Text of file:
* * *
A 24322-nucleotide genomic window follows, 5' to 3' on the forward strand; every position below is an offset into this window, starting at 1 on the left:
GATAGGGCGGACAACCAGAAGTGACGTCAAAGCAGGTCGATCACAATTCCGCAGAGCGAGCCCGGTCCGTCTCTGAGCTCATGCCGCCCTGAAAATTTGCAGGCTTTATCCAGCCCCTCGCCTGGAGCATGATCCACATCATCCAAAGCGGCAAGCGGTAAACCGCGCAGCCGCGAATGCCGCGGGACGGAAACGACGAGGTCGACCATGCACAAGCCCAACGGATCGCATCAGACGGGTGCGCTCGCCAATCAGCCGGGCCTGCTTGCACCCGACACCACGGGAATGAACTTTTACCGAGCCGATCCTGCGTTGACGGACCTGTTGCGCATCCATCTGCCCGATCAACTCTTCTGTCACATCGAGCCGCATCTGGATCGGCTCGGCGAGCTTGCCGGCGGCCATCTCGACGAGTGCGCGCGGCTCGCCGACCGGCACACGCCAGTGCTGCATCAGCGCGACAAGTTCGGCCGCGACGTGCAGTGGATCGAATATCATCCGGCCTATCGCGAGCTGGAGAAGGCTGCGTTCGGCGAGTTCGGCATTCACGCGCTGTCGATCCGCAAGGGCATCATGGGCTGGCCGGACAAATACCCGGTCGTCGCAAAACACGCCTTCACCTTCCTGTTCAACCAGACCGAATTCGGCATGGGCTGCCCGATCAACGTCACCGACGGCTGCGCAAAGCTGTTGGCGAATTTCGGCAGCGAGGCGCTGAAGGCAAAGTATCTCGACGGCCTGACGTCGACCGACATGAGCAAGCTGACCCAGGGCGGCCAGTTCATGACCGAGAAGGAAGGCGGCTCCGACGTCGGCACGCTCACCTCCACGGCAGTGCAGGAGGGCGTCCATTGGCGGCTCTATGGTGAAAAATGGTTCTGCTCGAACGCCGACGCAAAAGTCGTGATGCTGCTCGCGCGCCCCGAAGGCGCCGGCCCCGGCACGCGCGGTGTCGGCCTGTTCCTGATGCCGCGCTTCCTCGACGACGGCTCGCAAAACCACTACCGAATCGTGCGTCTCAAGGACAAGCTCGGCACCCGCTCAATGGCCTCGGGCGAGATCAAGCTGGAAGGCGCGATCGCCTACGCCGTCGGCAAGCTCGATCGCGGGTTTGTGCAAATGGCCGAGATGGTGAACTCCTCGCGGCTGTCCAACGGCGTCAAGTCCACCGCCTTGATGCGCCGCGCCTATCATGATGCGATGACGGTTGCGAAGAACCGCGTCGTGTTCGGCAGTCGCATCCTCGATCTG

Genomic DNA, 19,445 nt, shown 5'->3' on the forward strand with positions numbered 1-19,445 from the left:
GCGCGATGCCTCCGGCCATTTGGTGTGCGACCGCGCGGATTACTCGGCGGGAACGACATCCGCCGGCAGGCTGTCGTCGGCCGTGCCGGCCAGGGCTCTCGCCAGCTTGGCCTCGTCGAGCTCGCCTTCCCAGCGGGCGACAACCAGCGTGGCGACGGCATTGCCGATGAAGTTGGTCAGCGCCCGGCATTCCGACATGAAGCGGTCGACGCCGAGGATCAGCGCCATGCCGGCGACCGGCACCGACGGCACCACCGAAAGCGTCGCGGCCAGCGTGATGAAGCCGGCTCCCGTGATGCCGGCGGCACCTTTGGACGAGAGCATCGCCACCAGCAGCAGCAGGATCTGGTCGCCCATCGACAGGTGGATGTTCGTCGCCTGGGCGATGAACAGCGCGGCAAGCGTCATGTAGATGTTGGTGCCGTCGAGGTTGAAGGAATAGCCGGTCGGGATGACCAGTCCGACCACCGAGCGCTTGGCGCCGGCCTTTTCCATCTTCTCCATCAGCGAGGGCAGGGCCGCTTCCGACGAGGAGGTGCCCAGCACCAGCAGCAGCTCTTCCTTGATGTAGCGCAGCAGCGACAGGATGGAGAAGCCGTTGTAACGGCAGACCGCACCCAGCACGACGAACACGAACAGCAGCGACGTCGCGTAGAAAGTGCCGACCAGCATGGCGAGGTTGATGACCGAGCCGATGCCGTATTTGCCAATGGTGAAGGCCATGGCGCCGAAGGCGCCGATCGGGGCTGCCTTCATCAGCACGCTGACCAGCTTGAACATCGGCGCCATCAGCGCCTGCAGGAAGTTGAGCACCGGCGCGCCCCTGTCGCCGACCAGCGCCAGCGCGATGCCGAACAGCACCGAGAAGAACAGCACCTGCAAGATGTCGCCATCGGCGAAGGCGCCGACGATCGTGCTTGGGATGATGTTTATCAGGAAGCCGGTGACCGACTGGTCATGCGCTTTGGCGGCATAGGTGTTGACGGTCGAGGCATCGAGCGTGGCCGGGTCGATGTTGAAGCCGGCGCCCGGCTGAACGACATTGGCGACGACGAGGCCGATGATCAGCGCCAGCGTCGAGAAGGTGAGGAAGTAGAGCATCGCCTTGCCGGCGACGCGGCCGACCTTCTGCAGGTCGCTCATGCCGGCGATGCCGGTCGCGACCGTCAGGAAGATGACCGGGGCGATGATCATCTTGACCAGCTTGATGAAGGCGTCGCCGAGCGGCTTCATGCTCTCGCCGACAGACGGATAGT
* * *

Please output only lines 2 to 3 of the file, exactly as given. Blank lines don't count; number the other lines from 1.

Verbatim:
GATAGGGCGGACAACCAGAAGTGACGTCAAAGCAGGTCGATCACAATTCCGCAGAGCGAGCCCGGTCCGTCTCTGAGCTCATGCCGCCCTGAAAATTTGCAGGCTTTATCCAGCCCCTCGCCTGGAGCATGATCCACATCATCCAAAGCGGCAAGCGGTAAACCGCGCAGCCGCGAATGCCGCGGGACGGAAACGACGAGGTCGACCATGCACAAGCCCAACGGATCGCATCAGACGGGTGCGCTCGCCAATCAGCCGGGCCTGCTTGCACCCGACACCACGGGAATGAACTTTTACCGAGCCGATCCTGCGTTGACGGACCTGTTGCGCATCCATCTGCCCGATCAACTCTTCTGTCACATCGAGCCGCATCTGGATCGGCTCGGCGAGCTTGCCGGCGGCCATCTCGACGAGTGCGCGCGGCTCGCCGACCGGCACACGCCAGTGCTGCATCAGCGCGACAAGTTCGGCCGCGACGTGCAGTGGATCGAATATCATCCGGCCTATCGCGAGCTGGAGAAGGCTGCGTTCGGCGAGTTCGGCATTCACGCGCTGTCGATCCGCAAGGGCATCATGGGCTGGCCGGACAAATACCCGGTCGTCGCAAAACACGCCTTCACCTTCCTGTTCAACCAGACCGAATTCGGCATGGGCTGCCCGATCAACGTCACCGACGGCTGCGCAAAGCTGTTGGCGAATTTCGGCAGCGAGGCGCTGAAGGCAAAGTATCTCGACGGCCTGACGTCGACCGACATGAGCAAGCTGACCCAGGGCGGCCAGTTCATGACCGAGAAGGAAGGCGGCTCCGACGTCGGCACGCTCACCTCCACGGCAGTGCAGGAGGGCGTCCATTGGCGGCTCTATGGTGAAAAATGGTTCTGCTCGAACGCCGACGCAAAAGTCGTGATGCTGCTCGCGCGCCCCGAAGGCGCCGGCCCCGGCACGCGCGGTGTCGGCCTGTTCCTGATGCCGCGCTTCCTCGACGACGGCTCGCAAAACCACTACCGAATCGTGCGTCTCAAGGACAAGCTCGGCACCCGCTCAATGGCCTCGGGCGAGATCAAGCTGGAAGGCGCGATCGCCTACGCCGTCGGCAAGCTCGATCGCGGGTTTGTGCAAATGGCCGAGATGGTGAACTCCTCGCGGCTGTCCAACGGCGTCAAGTCCACCGCCTTGATGCGCCGCGCCTATCATGATGCGATGACGGTTGCGAAGAACCGCGTCGTGTTCGGCAGTCGCATCCTCGATCTG

Genomic DNA, 19,445 nt, shown 5'->3' on the forward strand with positions numbered 1-19,445 from the left: